REFORM AHEAD: New independent commission will start operating from January 1.
REFORM AHEAD: New independent commission will start operating from January 1. ThinkStock

Commission a step in the right direction for Aged Care

THE Federal Government announced today the establishment of an Aged Care Quality and Safety Commission which will be tasked with oversighting aged care regulation, compliance and complaints handling.

The independent commission will start operating from January 1, 2019 and will bring together the functions of the Australian Aged Care Quality Agency, that Aged Care Complaints Commissioner and the aged care regulatory functions of the Department of Health.

A new chief clinical advisor will also be appointed to the commission and be responsible for advising on complex clinical matters.

 "The unified new Commission will be a responsive, one-stop shop to prevent failures, highlight quality concerns and have them quickly rectified," Aged Care Minister Ken Wyatt said.

"This builds on the Government's recent introduction of unannounced re-accreditation audits across every one of Australia's residential aged care facilities.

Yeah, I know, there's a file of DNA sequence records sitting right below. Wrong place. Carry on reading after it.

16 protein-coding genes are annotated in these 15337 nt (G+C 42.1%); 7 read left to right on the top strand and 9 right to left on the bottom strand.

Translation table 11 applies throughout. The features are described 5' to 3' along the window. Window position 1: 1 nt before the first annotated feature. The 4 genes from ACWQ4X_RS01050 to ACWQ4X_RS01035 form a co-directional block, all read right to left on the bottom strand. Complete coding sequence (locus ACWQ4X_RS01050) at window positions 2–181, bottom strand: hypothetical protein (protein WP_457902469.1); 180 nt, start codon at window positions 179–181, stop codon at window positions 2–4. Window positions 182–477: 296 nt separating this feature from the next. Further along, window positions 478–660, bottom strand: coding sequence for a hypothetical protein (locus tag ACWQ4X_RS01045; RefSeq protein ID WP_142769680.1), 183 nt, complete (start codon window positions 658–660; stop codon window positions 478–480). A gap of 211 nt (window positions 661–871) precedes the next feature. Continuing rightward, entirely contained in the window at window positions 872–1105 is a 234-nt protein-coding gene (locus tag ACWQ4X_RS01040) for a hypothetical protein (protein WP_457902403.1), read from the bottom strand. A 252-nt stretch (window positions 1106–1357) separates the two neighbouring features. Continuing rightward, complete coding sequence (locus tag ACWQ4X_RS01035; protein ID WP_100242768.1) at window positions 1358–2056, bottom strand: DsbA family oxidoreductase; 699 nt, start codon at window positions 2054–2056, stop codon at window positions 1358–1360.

"Importantly, the new Commission will give senior Australians and their loved ones a single point of contact when they need help in dealing with claims of sub-standard care.

"Risks to senior Australians will be investigated promptly and care failures identified faster."

The commission has been established in response to the Carnell-Paterson review into failures at South Australian's Oakden Older Persons Mental Health Service. The review found the current aged care regulatory framework is fragmented and does not adequately provide the assurance the community expects.

"The integrated agency will give the more than 1.3 million senior Australians in Commonwealth aged care greater confidence in the regulation of that care," Mr Wyatt said.

"Ensuring senior Australians and their families have clear, concise information when choosing aged care options is also critical.

 "We recognise that the vast majority of providers give consistent, quality care to their residents. But, as we have seen, there can be failures. We must ensure that disasters like Oakden are never repeated," Mr Wyatt said.


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